Definition? Classification? Nutritive value & composition? Guidelines in buying, storing, & preparing?

• DEFINITION ♣ A solid food prepared from the pressed curd of milk, often seasoned and aged. ♣ A food consisting of proteins and fat from milk, usually the milk of cows, buffalo, goats or sheep ♣ one of the world’s oldest food products —for thousands of years, people have raised animals for milk, turning their surplus milk into cheese.

CLASSIFICATION  Soft – Cream, Neufchatel, Romadur, Cottage, Liptau  Semi-hard – Lancashire, Limburger, Munster, Brick  Hard – Cheddar, Cheshire, Gruyere, Parmesan, Romano, Provolone, Edam, Gouda, Cheddar Swiss, Herrgard, Swiss Emmental Sapsago  External Moulded ripened – Camembert  Internal mould ripened – Stilton, Roquefort Blue, Gorgonzola, Blue, Gammelost





ASH AND SALT 3.0 4.1 5.6 1.9 1.9 6.2 5.2 7.6 6.1 4.2 6.1

Brick Camembert Cheddar Cottage Cream Edam Limburger Parmesan Roquefort Swiss Gouda

42,5 47.9 36.8 69.8 42.7 38.1 54.8 17.0 38.7 33.0 38.1

30.7 26.3 33.8 1.0 39.9 22.7 19.6 22.7 32.2 30.5 24.5

21.1 22.2 23.7 23.3 14.5 30.9 21.3 49.4 21.4 30.4 29.6

Guidelines in buying cheese
• 1. IMPORTANT - Find a cheese shop with a knowledgeable staff who are willing to teach you and let you taste as many cheeses as you want. 2. Get to know the person who sells you your cheese otherwise known as the Cheese monger. Not a particularly nice sounding name but he or she will be able to point you in the right direction once they know your tastes.

• 3. Ask to try a different cheese every time you go into a market that sells cheese. • 4. Start with the three main milk types (goat, sheep or cow). Figure out which you like best, second, third. If there is one you really dislike, fine, you just made it easy for future choices.

• 5. Try different textures (soft, semisoft, hard) to see which appeals to you most. • 6. Try the same cheese from different countries. You will be surprised at some of the differences. • 7. Experiment with food and wine. Different cheeses go better with some foods and wines than others.

• 8. Ask or read about what pairing work and then give them a try.

• 9. Read about cheese in one of the many great books on the subject.

STORING CHEESE  Keep cheese in a covered container in your refrigerator on a clean, dry, lightly crumpled paper towel or two, leaving a little breathing room.

When mold starts to form, it will consume the oil and not the cheese; simply wipe it off, or rinse in tepid water. Dry, rub with fresh oil and store as above in a clean container with clean towels.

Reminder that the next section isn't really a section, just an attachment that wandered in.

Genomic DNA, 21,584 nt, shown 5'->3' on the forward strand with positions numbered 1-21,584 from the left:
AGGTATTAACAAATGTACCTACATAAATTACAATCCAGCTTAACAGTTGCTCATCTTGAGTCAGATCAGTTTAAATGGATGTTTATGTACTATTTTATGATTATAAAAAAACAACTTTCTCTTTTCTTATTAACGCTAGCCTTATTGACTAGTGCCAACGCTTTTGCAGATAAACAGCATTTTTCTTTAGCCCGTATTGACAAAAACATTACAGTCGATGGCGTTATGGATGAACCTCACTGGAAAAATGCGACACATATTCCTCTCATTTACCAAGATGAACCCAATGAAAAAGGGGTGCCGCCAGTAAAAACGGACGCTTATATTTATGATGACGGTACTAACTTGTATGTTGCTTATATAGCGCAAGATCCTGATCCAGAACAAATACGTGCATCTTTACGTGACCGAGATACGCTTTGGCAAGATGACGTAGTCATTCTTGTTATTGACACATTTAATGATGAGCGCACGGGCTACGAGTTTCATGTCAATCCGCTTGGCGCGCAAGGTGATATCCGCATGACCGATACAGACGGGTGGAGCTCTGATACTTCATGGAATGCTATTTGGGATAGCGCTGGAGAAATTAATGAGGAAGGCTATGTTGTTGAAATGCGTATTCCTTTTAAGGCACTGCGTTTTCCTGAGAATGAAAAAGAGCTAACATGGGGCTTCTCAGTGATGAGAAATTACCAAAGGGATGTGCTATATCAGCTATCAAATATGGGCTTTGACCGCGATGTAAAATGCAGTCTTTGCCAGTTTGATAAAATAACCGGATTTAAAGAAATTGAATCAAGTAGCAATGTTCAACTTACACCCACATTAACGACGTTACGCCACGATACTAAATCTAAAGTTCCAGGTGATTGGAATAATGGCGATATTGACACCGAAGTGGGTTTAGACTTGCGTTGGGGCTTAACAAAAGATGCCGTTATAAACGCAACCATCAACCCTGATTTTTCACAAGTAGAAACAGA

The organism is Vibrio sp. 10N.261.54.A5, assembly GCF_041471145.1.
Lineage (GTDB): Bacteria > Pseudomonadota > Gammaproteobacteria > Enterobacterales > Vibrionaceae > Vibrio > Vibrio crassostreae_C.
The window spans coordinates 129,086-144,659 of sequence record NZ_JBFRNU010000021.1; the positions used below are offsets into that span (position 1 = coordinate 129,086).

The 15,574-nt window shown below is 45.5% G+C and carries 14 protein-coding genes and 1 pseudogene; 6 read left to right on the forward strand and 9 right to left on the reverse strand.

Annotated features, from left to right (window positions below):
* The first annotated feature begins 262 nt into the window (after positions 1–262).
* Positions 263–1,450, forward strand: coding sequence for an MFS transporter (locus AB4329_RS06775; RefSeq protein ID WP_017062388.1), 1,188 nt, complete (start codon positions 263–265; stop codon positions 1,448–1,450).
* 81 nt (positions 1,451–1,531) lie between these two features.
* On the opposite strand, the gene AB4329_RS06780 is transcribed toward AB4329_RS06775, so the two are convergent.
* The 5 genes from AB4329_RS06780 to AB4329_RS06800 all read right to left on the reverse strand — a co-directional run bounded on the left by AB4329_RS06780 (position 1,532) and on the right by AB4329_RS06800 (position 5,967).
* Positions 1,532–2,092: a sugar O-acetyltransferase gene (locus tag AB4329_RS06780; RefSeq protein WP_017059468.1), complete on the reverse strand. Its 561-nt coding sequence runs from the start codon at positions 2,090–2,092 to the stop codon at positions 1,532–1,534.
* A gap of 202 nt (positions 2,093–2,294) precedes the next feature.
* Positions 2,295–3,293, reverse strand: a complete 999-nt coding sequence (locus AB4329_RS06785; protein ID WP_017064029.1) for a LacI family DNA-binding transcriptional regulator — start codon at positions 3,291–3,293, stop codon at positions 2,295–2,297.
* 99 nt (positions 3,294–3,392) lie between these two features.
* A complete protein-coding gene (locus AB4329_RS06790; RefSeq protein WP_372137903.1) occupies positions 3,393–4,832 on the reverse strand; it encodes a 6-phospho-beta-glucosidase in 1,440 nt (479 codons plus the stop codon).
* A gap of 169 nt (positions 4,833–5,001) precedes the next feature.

• • Keep washed rind, blue, flavored and white rind cheeses in separate containers to prevent mingling. If it's for just a few days, an oversized resealable bag with a crumpled towel will do. Be sure to minimize contact so it can breathe.

• Tupperware makes a great container for storing cheese. Look for the one called the Fridgesmart; it has a grooved bottom so you don't have to sit the cheese on anything, and two holes for ventilation on the sides. You can also use disposable Ziplocs by piercing the sides with a few pin holes on each side.

• If stored as above and rubbed with oil, larger chunks of semi-hard and hard natural cheeses can keep for months. Wipe off any mold every couple of weeks as it forms. After a few treatments, mold will slow or cease to grow if your container has enough towels to soak up excess moisture. Change the towels and wash container often.

Guidelines In preparing cheese • The present invention provides a method for preparing cheese products, and process cheese bases for use in the production of process cheese. The method generally includes mixing one or more concentrated powders derived from milk with sodium chloride, milk fat, water, and, optionally, an edible acid and/or a preservative for a period of time sufficient to produce a well-mixed, homogeneous product, and cooling the resulting mixture for a time and at a temperature which is sufficient to allow the mixture to form a solid matrix. The solid matrix can be consumed, or can be used as a substitute for natural cheese and ground by a cheese grinding system during the production of process cheese. The present invention also provides cheese products and process cheese bases prepared according to this method, and to process cheeses produced with the process cheese bases.


• The world's largest consumers of cheese include Greece (63 pounds per person each year), France (54 pounds), Iceland (53 pounds), Germany (48 pounds), Italy (44 pounds), the Netherlands (40 pounds), the United States (31 pounds), Australia (27 pounds), and Canada (26 pounds).

• The United States produces more than 25 percent of the world's supply of cheese, approximately 9 billion pounds per year.

• King Henry II declared Cheddar to be the best cheese in Britain. • Skunks love cheese. It seems Cheddar is their favorite as well!

Reporters: Kym Absulio Jo-an Ching Jacqueline V. Buñag